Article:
- Does the procedure/service involve the use of a drug or device that requires FDA approval?
If CPT Advisory Committee approves the creation of a new code, there is still a six-month lag in its implementation. New CPT codes are released bi-annually on January 1 and July 1. If a code is approved on January 1, it is not made active until July 1.
It’s worth noting: AngelMD only considers providing capital to startups that are able to leverage existing reimbursement codes.
3 – Will Someone Use This?
The third element of a successful business model is a medical device that generates a financial or clinical return on investment. The market is moving toward pay-for-performance and it is critical that medical device startups are able to intersect with this market dynamic.
In years past, when fee-for-service was still the status quo, it might have seemed like a good idea to come up with “yet another device.” In modern healthcare, with performance-based reimbursement, the focus has to shift. During the clinical testing phase, it is important to measure positive impacts on healthcare delivery costs or improved patient outcomes.
4 – Stack Your Team
The fourth consideration is the composition of the management team. In the AngelMD network, physicians are actively involved in the early stages of startups. Unfortunately, that isn’t the status quo. The healthcare industry as a whole sees far too many companies that have a goal in mind, but no team to get them there.
In the larger startup world, it’s become more common to see non-technical founders who then find a technical co-founder to help them build their dream. The same should hold true in the med device world. If you are not coming from a medical device background, it’s important to select a business partner that has medical device experience that can complement your own skill set. Ideally, that person will have direct experience in a segment that your device is targeting.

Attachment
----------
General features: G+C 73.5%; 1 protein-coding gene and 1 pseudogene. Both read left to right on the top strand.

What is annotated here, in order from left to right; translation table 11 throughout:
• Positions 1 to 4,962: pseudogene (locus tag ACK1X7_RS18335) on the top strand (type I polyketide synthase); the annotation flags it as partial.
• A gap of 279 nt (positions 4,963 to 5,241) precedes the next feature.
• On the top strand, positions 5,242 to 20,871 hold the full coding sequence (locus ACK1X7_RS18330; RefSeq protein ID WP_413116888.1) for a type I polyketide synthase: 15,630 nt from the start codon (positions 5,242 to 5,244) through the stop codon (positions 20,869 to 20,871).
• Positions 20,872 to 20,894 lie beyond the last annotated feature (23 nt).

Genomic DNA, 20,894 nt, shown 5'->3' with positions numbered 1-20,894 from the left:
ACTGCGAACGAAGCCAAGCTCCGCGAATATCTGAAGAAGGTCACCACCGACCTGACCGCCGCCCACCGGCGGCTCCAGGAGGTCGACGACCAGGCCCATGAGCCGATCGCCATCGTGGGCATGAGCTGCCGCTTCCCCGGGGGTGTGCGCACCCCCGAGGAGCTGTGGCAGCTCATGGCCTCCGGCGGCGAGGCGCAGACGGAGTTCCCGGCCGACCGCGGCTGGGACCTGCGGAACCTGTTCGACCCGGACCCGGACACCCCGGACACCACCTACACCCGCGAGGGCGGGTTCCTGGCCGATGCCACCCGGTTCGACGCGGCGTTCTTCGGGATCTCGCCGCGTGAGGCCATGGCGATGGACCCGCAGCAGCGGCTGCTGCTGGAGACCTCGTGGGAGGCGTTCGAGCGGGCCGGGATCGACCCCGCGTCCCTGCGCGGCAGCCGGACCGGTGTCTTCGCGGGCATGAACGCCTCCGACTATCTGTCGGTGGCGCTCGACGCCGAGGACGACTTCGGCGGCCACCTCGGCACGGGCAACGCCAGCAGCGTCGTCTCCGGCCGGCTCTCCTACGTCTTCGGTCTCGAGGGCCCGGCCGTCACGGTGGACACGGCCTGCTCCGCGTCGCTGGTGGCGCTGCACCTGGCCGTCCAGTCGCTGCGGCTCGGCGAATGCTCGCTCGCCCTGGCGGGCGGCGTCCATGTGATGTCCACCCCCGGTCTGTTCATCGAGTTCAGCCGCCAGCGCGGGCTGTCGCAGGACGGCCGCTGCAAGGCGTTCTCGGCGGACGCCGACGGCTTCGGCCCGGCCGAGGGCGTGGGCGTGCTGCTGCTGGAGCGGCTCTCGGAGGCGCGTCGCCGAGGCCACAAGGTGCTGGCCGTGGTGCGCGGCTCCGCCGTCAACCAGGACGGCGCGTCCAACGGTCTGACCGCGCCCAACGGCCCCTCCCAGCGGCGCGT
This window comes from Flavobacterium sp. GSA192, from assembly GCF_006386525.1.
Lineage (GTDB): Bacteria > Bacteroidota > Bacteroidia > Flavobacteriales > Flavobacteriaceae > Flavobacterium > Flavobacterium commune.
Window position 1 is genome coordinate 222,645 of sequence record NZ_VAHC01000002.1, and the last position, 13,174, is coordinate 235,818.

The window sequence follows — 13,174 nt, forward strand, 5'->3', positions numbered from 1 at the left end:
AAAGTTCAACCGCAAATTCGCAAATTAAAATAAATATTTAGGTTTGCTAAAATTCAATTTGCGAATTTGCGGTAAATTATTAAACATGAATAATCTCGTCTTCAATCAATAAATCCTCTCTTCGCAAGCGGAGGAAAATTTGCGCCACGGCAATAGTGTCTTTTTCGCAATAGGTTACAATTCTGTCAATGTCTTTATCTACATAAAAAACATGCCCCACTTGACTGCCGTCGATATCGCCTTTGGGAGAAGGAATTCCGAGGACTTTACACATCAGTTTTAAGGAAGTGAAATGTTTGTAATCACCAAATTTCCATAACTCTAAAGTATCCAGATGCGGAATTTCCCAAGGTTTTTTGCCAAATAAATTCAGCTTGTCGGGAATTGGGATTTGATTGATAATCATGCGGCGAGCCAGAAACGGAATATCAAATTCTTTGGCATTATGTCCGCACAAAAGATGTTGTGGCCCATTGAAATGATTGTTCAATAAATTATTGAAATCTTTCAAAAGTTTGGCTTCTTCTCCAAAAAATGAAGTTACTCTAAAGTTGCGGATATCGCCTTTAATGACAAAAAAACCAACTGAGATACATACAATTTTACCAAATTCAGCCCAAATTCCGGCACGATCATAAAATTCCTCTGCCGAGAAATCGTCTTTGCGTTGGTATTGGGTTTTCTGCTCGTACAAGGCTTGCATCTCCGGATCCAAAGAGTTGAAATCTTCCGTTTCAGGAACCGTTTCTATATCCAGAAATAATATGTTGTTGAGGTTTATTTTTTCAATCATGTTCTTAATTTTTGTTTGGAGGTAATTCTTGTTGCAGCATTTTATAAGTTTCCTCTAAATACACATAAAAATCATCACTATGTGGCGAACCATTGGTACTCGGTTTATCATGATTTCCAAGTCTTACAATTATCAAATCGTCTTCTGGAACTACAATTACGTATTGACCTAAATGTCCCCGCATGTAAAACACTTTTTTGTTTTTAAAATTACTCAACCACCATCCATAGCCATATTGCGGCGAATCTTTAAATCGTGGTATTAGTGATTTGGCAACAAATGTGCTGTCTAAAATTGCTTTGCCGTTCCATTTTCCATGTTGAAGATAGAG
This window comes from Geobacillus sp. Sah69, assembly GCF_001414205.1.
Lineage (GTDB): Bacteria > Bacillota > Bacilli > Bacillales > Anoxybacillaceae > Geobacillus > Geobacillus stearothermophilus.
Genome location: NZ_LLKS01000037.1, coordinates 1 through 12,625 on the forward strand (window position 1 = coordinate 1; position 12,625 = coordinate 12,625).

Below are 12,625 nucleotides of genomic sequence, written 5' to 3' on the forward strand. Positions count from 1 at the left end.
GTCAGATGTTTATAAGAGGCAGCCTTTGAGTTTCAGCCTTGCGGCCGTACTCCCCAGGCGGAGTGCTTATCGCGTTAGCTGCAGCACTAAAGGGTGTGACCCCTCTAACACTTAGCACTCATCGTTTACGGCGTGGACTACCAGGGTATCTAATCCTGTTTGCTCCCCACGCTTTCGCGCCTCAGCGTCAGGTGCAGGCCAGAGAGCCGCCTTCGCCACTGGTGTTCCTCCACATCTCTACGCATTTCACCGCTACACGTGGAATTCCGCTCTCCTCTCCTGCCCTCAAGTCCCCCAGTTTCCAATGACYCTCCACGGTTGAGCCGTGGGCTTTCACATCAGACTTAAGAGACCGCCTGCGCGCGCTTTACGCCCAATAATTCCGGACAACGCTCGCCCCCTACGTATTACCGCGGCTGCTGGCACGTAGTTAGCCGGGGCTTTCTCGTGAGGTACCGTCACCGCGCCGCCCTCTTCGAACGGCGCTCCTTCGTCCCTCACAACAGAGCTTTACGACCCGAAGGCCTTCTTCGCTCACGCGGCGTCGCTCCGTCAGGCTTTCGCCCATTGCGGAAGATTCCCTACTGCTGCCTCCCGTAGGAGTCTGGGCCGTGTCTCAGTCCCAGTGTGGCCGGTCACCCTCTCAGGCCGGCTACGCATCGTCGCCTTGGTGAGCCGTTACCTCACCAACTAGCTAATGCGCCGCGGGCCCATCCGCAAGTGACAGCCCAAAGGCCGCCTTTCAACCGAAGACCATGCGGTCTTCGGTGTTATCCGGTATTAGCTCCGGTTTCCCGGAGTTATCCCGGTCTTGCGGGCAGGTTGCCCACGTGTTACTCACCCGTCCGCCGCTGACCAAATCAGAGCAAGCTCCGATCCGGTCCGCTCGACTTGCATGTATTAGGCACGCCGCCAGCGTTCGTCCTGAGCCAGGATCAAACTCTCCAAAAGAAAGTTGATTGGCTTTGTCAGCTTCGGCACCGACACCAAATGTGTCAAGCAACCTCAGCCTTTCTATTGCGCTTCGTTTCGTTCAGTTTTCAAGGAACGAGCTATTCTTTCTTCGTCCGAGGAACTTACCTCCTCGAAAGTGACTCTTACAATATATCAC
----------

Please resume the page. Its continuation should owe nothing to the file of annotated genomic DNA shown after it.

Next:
5 – Know The Costs
The fifth element to consider — and you should evaluate this both early and often — is the projected cost of manufacturing. More than a few medical devices have failed because of the inability to manufacture the device at a price that is still cost effective.
6 – Find a Guide
The sixth element of a successful medical device company is to secure a ‘sherpa’. The role of the guide is to help the company navigate through the FDA’s approval process. FDA regulations are constantly changing, and the approval cycle can be shortened by having an expert to manage your company’s submissions and interactions with the agency.
A simple understanding of the FDA’s regulatory process isn’t enough. For example, there are changes that are specific to digital health, diabetes management, and a wealth of other device categories. There are also incentivized paths available that can help to shorten the approval process for some types of devices.
There are challenges to launching a new medical device, but physicians and entrepreneurs have never been ones to back away from a challenge. By arming yourself with the tools to be successful, and knowing the potential pitfalls, you’ll be better prepared for the journey ahead.
We’re joined for this episode by attorney Roger Hauptman. Roger works with both startups and investors, so he has a keen understanding of how to structure deals that are fair to both sides of the equation. Our discussion this week delves into preferred equity, convertible notes, and SAFEs. Roger talks with Tobin and Jeff about the differences between them, and what you need to know.(more…)
The past decade has seen a stark increase in the number of private equity firms that are investing in healthcare. On the other side of that same coin are singular investors — or groups of investors — who are looking to diversify their portfolios by investing in healthcare. It only stands to reason that, by investing in what they know best, physicians stand a better chance to beat the odds. But the practice is not without its potential pitfalls, and it is important to know how to avoid them.(more…)